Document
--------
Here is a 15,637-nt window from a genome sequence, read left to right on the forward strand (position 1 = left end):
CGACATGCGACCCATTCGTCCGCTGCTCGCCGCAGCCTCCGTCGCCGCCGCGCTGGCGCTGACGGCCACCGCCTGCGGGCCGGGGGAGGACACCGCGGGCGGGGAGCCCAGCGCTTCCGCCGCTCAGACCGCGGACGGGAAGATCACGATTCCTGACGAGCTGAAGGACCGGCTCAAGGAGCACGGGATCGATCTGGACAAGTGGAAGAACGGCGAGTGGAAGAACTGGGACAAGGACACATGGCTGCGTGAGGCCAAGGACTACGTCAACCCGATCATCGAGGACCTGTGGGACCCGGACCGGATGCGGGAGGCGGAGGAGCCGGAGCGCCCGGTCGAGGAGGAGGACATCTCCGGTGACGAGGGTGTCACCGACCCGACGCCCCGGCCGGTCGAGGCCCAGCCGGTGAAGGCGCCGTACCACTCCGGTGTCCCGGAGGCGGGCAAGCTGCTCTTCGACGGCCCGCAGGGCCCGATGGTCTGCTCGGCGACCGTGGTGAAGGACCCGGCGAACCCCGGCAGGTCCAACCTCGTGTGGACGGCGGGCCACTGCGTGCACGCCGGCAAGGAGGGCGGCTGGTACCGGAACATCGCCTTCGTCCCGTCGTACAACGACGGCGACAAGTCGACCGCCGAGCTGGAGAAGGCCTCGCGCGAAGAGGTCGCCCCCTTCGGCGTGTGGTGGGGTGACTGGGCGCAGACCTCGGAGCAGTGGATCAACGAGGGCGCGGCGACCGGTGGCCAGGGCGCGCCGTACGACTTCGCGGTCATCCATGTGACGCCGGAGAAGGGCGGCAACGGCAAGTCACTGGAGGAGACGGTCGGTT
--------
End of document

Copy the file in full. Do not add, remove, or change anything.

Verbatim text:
Here is a 15,637-nt window from a genome sequence, read left to right on the forward strand (position 1 = left end):
CGACATGCGACCCATTCGTCCGCTGCTCGCCGCAGCCTCCGTCGCCGCCGCGCTGGCGCTGACGGCCACCGCCTGCGGGCCGGGGGAGGACACCGCGGGCGGGGAGCCCAGCGCTTCCGCCGCTCAGACCGCGGACGGGAAGATCACGATTCCTGACGAGCTGAAGGACCGGCTCAAGGAGCACGGGATCGATCTGGACAAGTGGAAGAACGGCGAGTGGAAGAACTGGGACAAGGACACATGGCTGCGTGAGGCCAAGGACTACGTCAACCCGATCATCGAGGACCTGTGGGACCCGGACCGGATGCGGGAGGCGGAGGAGCCGGAGCGCCCGGTCGAGGAGGAGGACATCTCCGGTGACGAGGGTGTCACCGACCCGACGCCCCGGCCGGTCGAGGCCCAGCCGGTGAAGGCGCCGTACCACTCCGGTGTCCCGGAGGCGGGCAAGCTGCTCTTCGACGGCCCGCAGGGCCCGATGGTCTGCTCGGCGACCGTGGTGAAGGACCCGGCGAACCCCGGCAGGTCCAACCTCGTGTGGACGGCGGGCCACTGCGTGCACGCCGGCAAGGAGGGCGGCTGGTACCGGAACATCGCCTTCGTCCCGTCGTACAACGACGGCGACAAGTCGACCGCCGAGCTGGAGAAGGCCTCGCGCGAAGAGGTCGCCCCCTTCGGCGTGTGGTGGGGTGACTGGGCGCAGACCTCGGAGCAGTGGATCAACGAGGGCGCGGCGACCGGTGGCCAGGGCGCGCCGTACGACTTCGCGGTCATCCATGTGACGCCGGAGAAGGGCGGCAACGGCAAGTCACTGGAGGAGACGGTCGGTT